Introduction: Half of pregnancies in the United States are unintended. We examine a novel risk factor for unintended pregnancies, impulsivity. We hypothesize that women with higher nonplanning impulsivity will be more likely to have an unplanned pregnancy.
Methods: The parent study was a prospective cohort study of 125 pregnant women examining the association between impulsivity and weight gain during pregnancy. At an in-person study visit, women completed self-report measures via a secure web form. The 15-item Barratt Impulsiveness Scale (BIS-15) measures impulsivity using subjective statements about the respondent’s behavior with 4 response options: rarely/never, occasionally, often, and almost always/always. Three subscales with 5 questions each measure attention, motor, and nonplanning impulsivity. We categorized women as being less impulsive (subscale score of 5-10) versus more impulsive (11-20). We chose this cutoff as a score of 10 indicates responses of “never/rarely” or “occasionally”, representing lower impulsivity. Pregnancy intention was measured by asking women “When you got pregnant, were you trying to get pregnant?” (yes or no).
Results: 34% reported that the current pregnancy was unplanned. 10% of women had high motor impulsivity, 21% high attention impulsivity, and 32% high nonplanning impulsivity. Women who were aged 18-24, obese, less educated, not married, of a lower socioeconomic status, and multigravid were more likely to have higher nonplanning impulsivity. 51% with high nonplanning impulsivity reported unplanned pregnancy compared to 25% (low nonplanning impulsivity). Women with high nonplanning impulsivity had 3.53 times the odds of unplanned pregnancy compared to women with low nonplanning impulsivity (adjusted for other 2 subscales and confounders; 95% CI: 1.23-10.14). Neither motor nor attention impulsivity was associated with pregnancy intention.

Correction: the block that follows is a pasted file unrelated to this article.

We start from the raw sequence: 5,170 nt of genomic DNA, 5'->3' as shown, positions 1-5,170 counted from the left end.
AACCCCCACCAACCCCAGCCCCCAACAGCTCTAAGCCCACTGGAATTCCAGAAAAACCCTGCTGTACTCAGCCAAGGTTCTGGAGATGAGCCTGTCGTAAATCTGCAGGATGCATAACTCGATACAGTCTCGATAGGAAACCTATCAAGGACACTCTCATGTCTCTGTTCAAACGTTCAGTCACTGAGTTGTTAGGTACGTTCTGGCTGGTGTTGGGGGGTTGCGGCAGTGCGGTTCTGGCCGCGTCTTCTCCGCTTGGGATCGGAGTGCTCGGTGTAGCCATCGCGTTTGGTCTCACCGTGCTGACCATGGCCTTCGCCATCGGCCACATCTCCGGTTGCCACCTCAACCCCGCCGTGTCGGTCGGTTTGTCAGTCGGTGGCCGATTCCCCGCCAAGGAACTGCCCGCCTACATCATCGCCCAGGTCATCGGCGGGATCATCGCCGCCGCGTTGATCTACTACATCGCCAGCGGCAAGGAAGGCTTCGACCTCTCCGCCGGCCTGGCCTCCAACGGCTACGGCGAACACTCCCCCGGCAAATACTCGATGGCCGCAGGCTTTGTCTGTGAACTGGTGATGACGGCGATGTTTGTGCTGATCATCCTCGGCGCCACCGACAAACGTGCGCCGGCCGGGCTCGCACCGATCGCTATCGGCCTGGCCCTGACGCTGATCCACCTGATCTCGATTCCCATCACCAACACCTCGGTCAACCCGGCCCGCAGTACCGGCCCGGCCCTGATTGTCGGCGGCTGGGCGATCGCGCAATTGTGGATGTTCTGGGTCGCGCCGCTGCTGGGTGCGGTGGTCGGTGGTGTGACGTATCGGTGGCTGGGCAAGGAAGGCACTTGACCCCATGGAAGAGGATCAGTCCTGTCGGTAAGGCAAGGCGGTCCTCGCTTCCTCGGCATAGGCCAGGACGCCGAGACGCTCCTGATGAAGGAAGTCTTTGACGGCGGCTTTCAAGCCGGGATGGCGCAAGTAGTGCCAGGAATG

Conclusions: Women with higher levels of nonplanning impulsivity are at higher risk of having unplanned pregnancies. The 5-item nonplanning subscale of the BIS-15 may help to identify women with high nonplanning impulsivity clinically; women could complete this brief measure prior to office visits, and these scores could direct contraception counseling. Contraception that requires little maintenance and no decision-making at the time of sexual encounters, such as long-acting reversible contraceptives (LARCs), may potentially lower unplanned pregnancy rates among more impulsive women. Further research should focus on creating a framework to identify these women, implementing a screening tool in the clinical setting, and to explore whether increasing LARC use in this population can lower unplanned pregnancy rates.
- long-active reversible contraceptives,
- pregnancy intention,
- unplanned pregnancy
Available at: http://works.bepress.com/sherry_pagoto/137/